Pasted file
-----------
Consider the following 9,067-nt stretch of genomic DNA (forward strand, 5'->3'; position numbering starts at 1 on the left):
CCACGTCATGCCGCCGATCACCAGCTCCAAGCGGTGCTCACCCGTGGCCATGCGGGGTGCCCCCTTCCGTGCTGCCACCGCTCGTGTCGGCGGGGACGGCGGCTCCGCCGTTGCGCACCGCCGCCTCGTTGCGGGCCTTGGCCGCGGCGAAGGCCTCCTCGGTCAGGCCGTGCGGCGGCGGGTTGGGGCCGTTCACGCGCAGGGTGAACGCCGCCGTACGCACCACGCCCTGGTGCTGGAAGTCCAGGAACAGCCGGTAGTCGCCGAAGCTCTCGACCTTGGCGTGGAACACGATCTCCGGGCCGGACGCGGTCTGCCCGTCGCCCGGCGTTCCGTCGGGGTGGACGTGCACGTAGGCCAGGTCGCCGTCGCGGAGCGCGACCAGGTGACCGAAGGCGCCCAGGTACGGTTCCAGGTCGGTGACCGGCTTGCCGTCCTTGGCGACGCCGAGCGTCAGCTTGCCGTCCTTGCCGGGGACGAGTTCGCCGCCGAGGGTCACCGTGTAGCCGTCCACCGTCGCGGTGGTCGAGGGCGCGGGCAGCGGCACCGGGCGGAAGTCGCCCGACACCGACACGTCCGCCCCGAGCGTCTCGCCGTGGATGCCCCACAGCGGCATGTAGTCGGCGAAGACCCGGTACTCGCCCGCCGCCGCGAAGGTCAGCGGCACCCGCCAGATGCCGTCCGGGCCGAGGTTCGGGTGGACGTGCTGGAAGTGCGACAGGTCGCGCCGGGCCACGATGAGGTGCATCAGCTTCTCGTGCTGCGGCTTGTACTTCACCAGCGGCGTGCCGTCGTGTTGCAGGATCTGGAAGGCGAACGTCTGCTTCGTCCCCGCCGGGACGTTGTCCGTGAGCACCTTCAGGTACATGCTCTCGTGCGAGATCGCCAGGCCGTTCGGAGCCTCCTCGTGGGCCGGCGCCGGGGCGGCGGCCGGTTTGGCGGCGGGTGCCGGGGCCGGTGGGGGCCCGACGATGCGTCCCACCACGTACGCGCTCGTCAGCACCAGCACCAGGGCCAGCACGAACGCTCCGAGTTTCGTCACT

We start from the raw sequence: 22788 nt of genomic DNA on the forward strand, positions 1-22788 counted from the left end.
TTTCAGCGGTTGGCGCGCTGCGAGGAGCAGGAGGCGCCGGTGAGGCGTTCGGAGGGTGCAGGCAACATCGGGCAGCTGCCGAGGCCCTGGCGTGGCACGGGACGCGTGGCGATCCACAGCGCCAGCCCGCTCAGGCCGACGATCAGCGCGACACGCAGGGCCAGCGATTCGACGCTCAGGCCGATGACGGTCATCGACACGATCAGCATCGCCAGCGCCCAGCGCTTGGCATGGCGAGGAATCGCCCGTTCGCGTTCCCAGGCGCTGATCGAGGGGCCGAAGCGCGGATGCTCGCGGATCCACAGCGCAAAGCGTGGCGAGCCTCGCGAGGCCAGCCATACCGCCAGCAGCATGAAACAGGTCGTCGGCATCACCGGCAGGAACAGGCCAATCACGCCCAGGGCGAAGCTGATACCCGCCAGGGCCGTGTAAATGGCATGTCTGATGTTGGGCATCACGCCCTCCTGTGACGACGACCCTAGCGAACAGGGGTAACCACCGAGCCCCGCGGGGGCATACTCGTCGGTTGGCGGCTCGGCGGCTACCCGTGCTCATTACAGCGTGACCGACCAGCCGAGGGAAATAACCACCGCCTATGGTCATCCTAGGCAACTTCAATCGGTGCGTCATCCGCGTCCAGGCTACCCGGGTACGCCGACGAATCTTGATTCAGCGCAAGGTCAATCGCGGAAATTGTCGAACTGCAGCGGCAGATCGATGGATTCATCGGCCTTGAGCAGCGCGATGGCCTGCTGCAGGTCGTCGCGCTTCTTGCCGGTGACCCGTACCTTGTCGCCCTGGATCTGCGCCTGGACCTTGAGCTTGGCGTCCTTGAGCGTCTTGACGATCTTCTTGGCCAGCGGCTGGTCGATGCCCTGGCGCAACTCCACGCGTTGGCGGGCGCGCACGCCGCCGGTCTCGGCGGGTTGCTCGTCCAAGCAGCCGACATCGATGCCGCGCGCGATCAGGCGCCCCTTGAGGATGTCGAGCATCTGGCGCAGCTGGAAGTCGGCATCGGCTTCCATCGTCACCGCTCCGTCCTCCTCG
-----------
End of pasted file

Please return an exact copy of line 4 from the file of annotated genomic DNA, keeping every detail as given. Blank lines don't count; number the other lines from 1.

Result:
TTTCAGCGGTTGGCGCGCTGCGAGGAGCAGGAGGCGCCGGTGAGGCGTTCGGAGGGTGCAGGCAACATCGGGCAGCTGCCGAGGCCCTGGCGTGGCACGGGACGCGTGGCGATCCACAGCGCCAGCCCGCTCAGGCCGACGATCAGCGCGACACGCAGGGCCAGCGATTCGACGCTCAGGCCGATGACGGTCATCGACACGATCAGCATCGCCAGCGCCCAGCGCTTGGCATGGCGAGGAATCGCCCGTTCGCGTTCCCAGGCGCTGATCGAGGGGCCGAAGCGCGGATGCTCGCGGATCCACAGCGCAAAGCGTGGCGAGCCTCGCGAGGCCAGCCATACCGCCAGCAGCATGAAACAGGTCGTCGGCATCACCGGCAGGAACAGGCCAATCACGCCCAGGGCGAAGCTGATACCCGCCAGGGCCGTGTAAATGGCATGTCTGATGTTGGGCATCACGCCCTCCTGTGACGACGACCCTAGCGAACAGGGGTAACCACCGAGCCCCGCGGGGGCATACTCGTCGGTTGGCGGCTCGGCGGCTACCCGTGCTCATTACAGCGTGACCGACCAGCCGAGGGAAATAACCACCGCCTATGGTCATCCTAGGCAACTTCAATCGGTGCGTCATCCGCGTCCAGGCTACCCGGGTACGCCGACGAATCTTGATTCAGCGCAAGGTCAATCGCGGAAATTGTCGAACTGCAGCGGCAGATCGATGGATTCATCGGCCTTGAGCAGCGCGATGGCCTGCTGCAGGTCGTCGCGCTTCTTGCCGGTGACCCGTACCTTGTCGCCCTGGATCTGCGCCTGGACCTTGAGCTTGGCGTCCTTGAGCGTCTTGACGATCTTCTTGGCCAGCGGCTGGTCGATGCCCTGGCGCAACTCCACGCGTTGGCGGGCGCGCACGCCGCCGGTCTCGGCGGGTTGCTCGTCCAAGCAGCCGACATCGATGCCGCGCGCGATCAGGCGCCCCTTGAGGATGTCGAGCATCTGGCGCAGCTGGAAGTCGGCATCGGCTTCCATCGTCACCGCTCCGTCCTCCTCG